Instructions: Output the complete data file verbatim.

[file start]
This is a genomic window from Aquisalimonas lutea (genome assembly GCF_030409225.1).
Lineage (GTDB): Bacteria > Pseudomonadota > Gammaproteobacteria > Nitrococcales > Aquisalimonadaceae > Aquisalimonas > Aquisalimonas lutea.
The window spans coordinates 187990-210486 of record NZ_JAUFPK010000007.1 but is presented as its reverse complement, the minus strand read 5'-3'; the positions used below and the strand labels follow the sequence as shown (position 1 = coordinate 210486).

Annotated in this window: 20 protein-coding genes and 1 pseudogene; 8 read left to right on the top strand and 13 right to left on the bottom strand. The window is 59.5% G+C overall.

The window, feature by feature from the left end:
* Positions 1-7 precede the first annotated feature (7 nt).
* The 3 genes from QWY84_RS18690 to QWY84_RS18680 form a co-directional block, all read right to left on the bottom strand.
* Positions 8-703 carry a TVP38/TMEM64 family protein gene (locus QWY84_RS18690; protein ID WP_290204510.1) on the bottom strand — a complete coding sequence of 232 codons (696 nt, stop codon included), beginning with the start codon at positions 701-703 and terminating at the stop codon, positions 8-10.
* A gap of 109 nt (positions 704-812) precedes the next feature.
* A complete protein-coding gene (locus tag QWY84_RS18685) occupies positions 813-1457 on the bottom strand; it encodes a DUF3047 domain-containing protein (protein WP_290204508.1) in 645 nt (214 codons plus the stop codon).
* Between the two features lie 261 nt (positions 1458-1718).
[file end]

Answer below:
This is a genomic window from Aquisalimonas lutea (genome assembly GCF_030409225.1).
Lineage (GTDB): Bacteria > Pseudomonadota > Gammaproteobacteria > Nitrococcales > Aquisalimonadaceae > Aquisalimonas > Aquisalimonas lutea.
The window spans coordinates 187990-210486 of record NZ_JAUFPK010000007.1 but is presented as its reverse complement, the minus strand read 5'-3'; the positions used below and the strand labels follow the sequence as shown (position 1 = coordinate 210486).

Annotated in this window: 20 protein-coding genes and 1 pseudogene; 8 read left to right on the top strand and 13 right to left on the bottom strand. The window is 59.5% G+C overall.

The window, feature by feature from the left end:
* Positions 1-7 precede the first annotated feature (7 nt).
* The 3 genes from QWY84_RS18690 to QWY84_RS18680 form a co-directional block, all read right to left on the bottom strand.
* Positions 8-703 carry a TVP38/TMEM64 family protein gene (locus QWY84_RS18690; protein ID WP_290204510.1) on the bottom strand — a complete coding sequence of 232 codons (696 nt, stop codon included), beginning with the start codon at positions 701-703 and terminating at the stop codon, positions 8-10.
* A gap of 109 nt (positions 704-812) precedes the next feature.
* A complete protein-coding gene (locus tag QWY84_RS18685) occupies positions 813-1457 on the bottom strand; it encodes a DUF3047 domain-containing protein (protein WP_290204508.1) in 645 nt (214 codons plus the stop codon).
* Between the two features lie 261 nt (positions 1458-1718).